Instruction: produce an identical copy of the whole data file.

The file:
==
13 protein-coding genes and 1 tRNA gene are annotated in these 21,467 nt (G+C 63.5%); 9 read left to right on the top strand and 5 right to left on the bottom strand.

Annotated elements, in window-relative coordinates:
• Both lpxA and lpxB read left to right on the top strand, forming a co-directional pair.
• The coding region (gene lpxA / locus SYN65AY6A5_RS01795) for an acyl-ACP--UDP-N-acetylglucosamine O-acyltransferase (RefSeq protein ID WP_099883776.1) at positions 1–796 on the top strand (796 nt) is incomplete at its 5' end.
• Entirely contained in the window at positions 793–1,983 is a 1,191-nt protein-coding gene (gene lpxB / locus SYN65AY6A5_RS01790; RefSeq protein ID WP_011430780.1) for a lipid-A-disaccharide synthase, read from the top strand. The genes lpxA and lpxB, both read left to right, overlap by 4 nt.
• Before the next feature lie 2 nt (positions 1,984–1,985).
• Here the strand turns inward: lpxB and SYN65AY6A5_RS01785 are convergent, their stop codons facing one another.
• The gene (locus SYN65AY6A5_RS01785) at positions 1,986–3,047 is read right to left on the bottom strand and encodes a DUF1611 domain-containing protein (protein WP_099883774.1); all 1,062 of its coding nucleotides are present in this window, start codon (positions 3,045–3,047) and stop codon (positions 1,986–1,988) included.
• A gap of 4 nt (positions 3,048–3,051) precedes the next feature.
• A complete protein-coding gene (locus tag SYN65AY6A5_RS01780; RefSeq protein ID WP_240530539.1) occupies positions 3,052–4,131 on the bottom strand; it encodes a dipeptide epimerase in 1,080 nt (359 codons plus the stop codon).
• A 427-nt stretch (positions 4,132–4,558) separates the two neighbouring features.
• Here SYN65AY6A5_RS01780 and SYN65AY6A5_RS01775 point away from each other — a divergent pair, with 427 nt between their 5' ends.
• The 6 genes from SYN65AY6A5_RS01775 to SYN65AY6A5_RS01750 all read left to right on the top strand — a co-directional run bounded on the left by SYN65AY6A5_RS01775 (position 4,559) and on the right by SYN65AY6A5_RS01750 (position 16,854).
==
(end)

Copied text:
13 protein-coding genes and 1 tRNA gene are annotated in these 21,467 nt (G+C 63.5%); 9 read left to right on the top strand and 5 right to left on the bottom strand.

Annotated elements, in window-relative coordinates:
• Both lpxA and lpxB read left to right on the top strand, forming a co-directional pair.
• The coding region (gene lpxA / locus SYN65AY6A5_RS01795) for an acyl-ACP--UDP-N-acetylglucosamine O-acyltransferase (RefSeq protein ID WP_099883776.1) at positions 1–796 on the top strand (796 nt) is incomplete at its 5' end.
• Entirely contained in the window at positions 793–1,983 is a 1,191-nt protein-coding gene (gene lpxB / locus SYN65AY6A5_RS01790; RefSeq protein ID WP_011430780.1) for a lipid-A-disaccharide synthase, read from the top strand. The genes lpxA and lpxB, both read left to right, overlap by 4 nt.
• Before the next feature lie 2 nt (positions 1,984–1,985).
• Here the strand turns inward: lpxB and SYN65AY6A5_RS01785 are convergent, their stop codons facing one another.
• The gene (locus SYN65AY6A5_RS01785) at positions 1,986–3,047 is read right to left on the bottom strand and encodes a DUF1611 domain-containing protein (protein WP_099883774.1); all 1,062 of its coding nucleotides are present in this window, start codon (positions 3,045–3,047) and stop codon (positions 1,986–1,988) included.
• A gap of 4 nt (positions 3,048–3,051) precedes the next feature.
• A complete protein-coding gene (locus tag SYN65AY6A5_RS01780; RefSeq protein ID WP_240530539.1) occupies positions 3,052–4,131 on the bottom strand; it encodes a dipeptide epimerase in 1,080 nt (359 codons plus the stop codon).
• A 427-nt stretch (positions 4,132–4,558) separates the two neighbouring features.
• Here SYN65AY6A5_RS01780 and SYN65AY6A5_RS01775 point away from each other — a divergent pair, with 427 nt between their 5' ends.
• The 6 genes from SYN65AY6A5_RS01775 to SYN65AY6A5_RS01750 all read left to right on the top strand — a co-directional run bounded on the left by SYN65AY6A5_RS01775 (position 4,559) and on the right by SYN65AY6A5_RS01750 (position 16,854).